The example wherein the sampling clock is synchronized every frame period is used, in which case the pulse time and wavelength change within a frame can be captured. If the sampling clock is not synchronized with the frame period, although each pulse in the frame cannot be observed, statistical data of the pulses can be obtained and thus the mode is effective for waveform evaluation.

Second Embodiment

FIG. 3 is a block diagram to show the configuration of a measurement system of an optical spectrum analyzer according to a representative Czerny-Turner monochromator system as a second embodiment of the invention.

Components identical with those in FIG. 1 are denoted by the same reference numerals in FIG. 3 and will not be discussed again. The second embodiment in FIG. 3 differs from the first embodiment in FIG. 1 in that it has a time delay device 107 to which a control signal from a control section 101 and a sampling clock from a signal generation section 105 are input, the time delay device 107 for supplying output to an A-D converter 150.

In the first embodiment described above, a different wavelength is swept gradually in such a repetitive manner that a plurality of pulses are sequentially sampled within the same wavelength and then the wavelength is switched to a different wavelength and sequential sampling is executed in the wavelength. This is represented as an image as in 1, 2, 3, . . . in FIG. 4( a).

In the second embodiment, unlike the first embodiment, while wavelength sweep is executed about the same point of pulse, the point is shifted gradually as shown in 1, 2, 3, . . . in FIG. 4( b).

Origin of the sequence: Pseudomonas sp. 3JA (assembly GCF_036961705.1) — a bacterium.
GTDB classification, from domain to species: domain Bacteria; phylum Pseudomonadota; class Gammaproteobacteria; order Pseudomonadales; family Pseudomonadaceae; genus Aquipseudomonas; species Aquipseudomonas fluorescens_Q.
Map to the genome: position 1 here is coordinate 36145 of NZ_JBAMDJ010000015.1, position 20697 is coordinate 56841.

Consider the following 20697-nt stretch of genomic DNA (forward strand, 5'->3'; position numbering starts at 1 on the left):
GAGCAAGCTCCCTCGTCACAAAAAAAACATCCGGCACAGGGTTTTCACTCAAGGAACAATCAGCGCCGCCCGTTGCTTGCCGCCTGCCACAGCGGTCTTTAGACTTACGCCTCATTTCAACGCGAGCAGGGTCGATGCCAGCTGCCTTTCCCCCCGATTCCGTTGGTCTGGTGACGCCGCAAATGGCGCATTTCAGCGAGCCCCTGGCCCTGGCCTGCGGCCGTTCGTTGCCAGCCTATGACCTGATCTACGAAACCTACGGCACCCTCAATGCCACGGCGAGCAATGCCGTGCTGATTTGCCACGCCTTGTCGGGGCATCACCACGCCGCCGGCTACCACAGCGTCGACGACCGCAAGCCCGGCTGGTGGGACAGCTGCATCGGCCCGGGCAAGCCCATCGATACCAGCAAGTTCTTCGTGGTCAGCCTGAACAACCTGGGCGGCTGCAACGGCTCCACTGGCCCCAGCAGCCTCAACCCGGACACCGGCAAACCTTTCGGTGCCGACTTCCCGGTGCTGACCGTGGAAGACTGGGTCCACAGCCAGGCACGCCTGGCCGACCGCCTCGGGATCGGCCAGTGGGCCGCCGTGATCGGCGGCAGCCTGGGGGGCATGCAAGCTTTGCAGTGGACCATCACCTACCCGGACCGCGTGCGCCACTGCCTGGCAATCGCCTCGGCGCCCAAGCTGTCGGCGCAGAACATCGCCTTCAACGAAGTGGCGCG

FIG. 5 is a time chart at the operation time of the second embodiment. In the optical spectrum analyzer of the configuration shown in FIG. 3, measured light and a sampling clock need to be synchronized with each other as in the configuration in FIG. 1; in the second embodiment, however, the sampling clock frequency is fc rather than fc+Δf.

Accordingly, from the viewpoint of pulses, wave sweep is always executed at the same timing of pulse, as shown in FIG. 5. Therefore, to see change in an optical spectrum based on the time in the pulse or see the optical spectrum of another pulse, the time delay device 107 becomes necessary for shifting the timing. It is necessary to send a control signal from the control section 101 to the time delay device 107 in agreement with the wavelength sweep period for shifting the timing. Therefore, upon reception of a signal from a motor controller for controlling wavelength sweep, the control section 101 sends a control signal to the time delay device 107 for gradually shifting the timing to another pulse, as shown in FIG. 3.

FIGS. 5( a) to (d) shows the state in which wavelength sweep is executed just at the peaks of pulses (1) and (2). The sampling timing is shifted little by little by the time delay device 107, whereby three-dimensional waveform display as three-dimensional information of the light strength relative to the wavelength and the time can be produced as a measurement section 140 performs signal processing as with the first embodiment.

Since sequential sampling is also used in the second embodiment, a diffraction grating 135 is slowly rotated, whereby in a signal processing section 160 a, instantaneous spectral change in a pulse as shown in FIG. 10( a) rather than simply averaged optical spectrum (FIG. 10( b)) can be captured. This does not depend on the sweep speed and thus can also be sufficiently applied to machine sweep of rotating the diffraction grating 135 with a motor 134 at low sweep speed. It can also be applied to the case where any other sweep means is used.

Third Embodiment

FIG. 6 is a block diagram to show the configuration of an optical spectrum analyzer with a sequential sampling method applied to an optical system using an acousto-optic deflector (AOD) in place of a diffraction grating rotated by a motor as means for executing wavelength sweep as a third embodiment of the invention.